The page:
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Pregnancy complications: signs, risk factors, and treatments

Pregnancy complications can encompass various issues that may arise during gestation, affecting the health of both the mother and the baby. While many pregnancies progress smoothly, complications can emerge, leading to concerns that require attention.

If complications arise, medical intervention and careful monitoring become crucial. Treatments may involve medication, lifestyle adjustments, or, in severe cases, surgical procedures. Regular prenatal care, healthy habits, and prompt consultation with a St. Joseph Health provider are vital for mitigating risks and ensuring a safer pregnancy journey.

Pregnancy can bring various complications, including:

  • Gestational diabetes: High blood sugar levels during pregnancy.

  • Preeclampsia: High blood pressure and signs of organ damage.

  • Preterm labor: Onset of labor before 37 weeks of pregnancy.

  • Miscarriage: Loss of pregnancy before the 20th week.

  • Ectopic pregnancy: Implantation of the embryo outside the uterus.

  • Placenta previa: Placenta partially or wholly covers the cervix.

  • Placental abruption: Premature separation of the placenta from the uterus.

  • Hyperemesis gravidarum: Severe nausea and vomiting during pregnancy.

  • Infections: Such as urinary tract infections or sexually transmitted infections.

  • Anemia: Reduced red blood cell count causing fatigue and weakness.


Pregnancy complication signs

Recognizing pregnancy complications involves paying attention to various signs and symptoms:

  • Vaginal bleeding

  • Severe headaches

  • Abdominal pain

  • Reduced fetal movement

  • Severe vomiting

  • Swelling

  • Vision changes

  • High fever

  • Difficulty breathing

  • Signs of preterm labor


Always consult a St. Joseph Health provider if any concerning symptoms or changes occur during pregnancy to determine the best form of treatment.

Pregnancy complications risk factors

  • Maternal age: Younger than 17 or older than 35.

  • Pre-existing health conditions: Diabetes, high blood pressure, etc.

  • Multiple pregnancies: Twins, triplets, or more.

  • Previous pregnancy complications: History of preterm birth, miscarriage, etc.

  • Lifestyle factors: Smoking, alcohol, drug use, obesity, etc.

  • Infections during pregnancy: Rubella, cytomegalovirus, etc.

  • Certain medications: Harmful effects on pregnancy.

  • Genetic factors: Family history of genetic conditions or birth defects.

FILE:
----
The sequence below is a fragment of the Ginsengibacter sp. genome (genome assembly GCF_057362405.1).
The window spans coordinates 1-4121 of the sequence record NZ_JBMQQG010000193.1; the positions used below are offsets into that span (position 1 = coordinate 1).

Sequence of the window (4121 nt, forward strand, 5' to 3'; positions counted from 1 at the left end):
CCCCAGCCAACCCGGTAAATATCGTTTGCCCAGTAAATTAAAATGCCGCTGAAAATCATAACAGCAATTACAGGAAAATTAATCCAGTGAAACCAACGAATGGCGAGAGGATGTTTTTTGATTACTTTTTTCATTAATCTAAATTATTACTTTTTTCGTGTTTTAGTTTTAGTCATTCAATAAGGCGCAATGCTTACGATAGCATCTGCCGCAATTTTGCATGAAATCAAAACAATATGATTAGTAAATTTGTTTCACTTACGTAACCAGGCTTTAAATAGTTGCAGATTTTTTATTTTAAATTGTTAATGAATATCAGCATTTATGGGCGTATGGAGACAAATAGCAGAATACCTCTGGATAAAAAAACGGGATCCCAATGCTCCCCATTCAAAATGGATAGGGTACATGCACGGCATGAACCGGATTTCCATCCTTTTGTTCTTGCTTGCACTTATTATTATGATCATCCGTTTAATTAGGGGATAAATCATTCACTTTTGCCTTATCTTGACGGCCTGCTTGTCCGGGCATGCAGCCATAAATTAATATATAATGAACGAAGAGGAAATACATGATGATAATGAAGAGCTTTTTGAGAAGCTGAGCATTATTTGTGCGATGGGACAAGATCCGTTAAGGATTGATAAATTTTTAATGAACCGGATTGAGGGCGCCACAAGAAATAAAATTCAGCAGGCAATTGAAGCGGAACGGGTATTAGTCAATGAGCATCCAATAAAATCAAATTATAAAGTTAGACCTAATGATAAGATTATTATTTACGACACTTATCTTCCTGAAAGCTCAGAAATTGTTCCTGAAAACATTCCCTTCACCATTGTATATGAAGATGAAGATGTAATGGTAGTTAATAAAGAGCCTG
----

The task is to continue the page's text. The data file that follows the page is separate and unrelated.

• Environmental factors: Exposure to toxins or pollutants.

  • Poor prenatal care: Inadequate medical supervision during pregnancy.


What preexisting conditions affect pregnancy?

  • Diabetes: Both type 1 and type 2 diabetes can lead to complications.

  • High blood pressure: Increases the risk of preeclampsia and other issues.

  • Obesity: Raises the risk of gestational diabetes and other complications.

  • Thyroid disorders: Hypothyroidism or hyperthyroidism can affect pregnancy.

  • Autoimmune disorders: Conditions like lupus or rheumatoid arthritis.

  • Kidney disease: Can impact kidney function during pregnancy.

  • Heart conditions: Such as congenital heart defects or arrhythmias.

  • Infections: HIV/AIDS, sexually transmitted infections, etc.

  • Mental health disorders: Depression, anxiety, schizophrenia, etc.

  • Cancer: Previous or ongoing cancer treatment can complicate pregnancy.


What you can do to prevent pregnancy complications

  • Regular prenatal care: Attend all scheduled check-ups.

  • Healthy lifestyle: Eat a balanced diet and exercise regularly.

  • Manage pre-existing conditions: Control diabetes, hypertension, etc.

  • Avoid harmful substances: Quit smoking, limit alcohol, and avoid drugs.

  • Stay active: Engage in safe physical activities as recommended.

  • Monitor weight gain: Maintain a healthy weight during pregnancy.

  • Stay hydrated: Drink plenty of water throughout the day.

  • Reduce stress: Practice relaxation techniques or seek support.

  • Follow medical advice: Take prescribed prenatal vitamins or medications.

  • Educate yourself: Learn about warning signs and seek prompt medical attention if any concerns arise.

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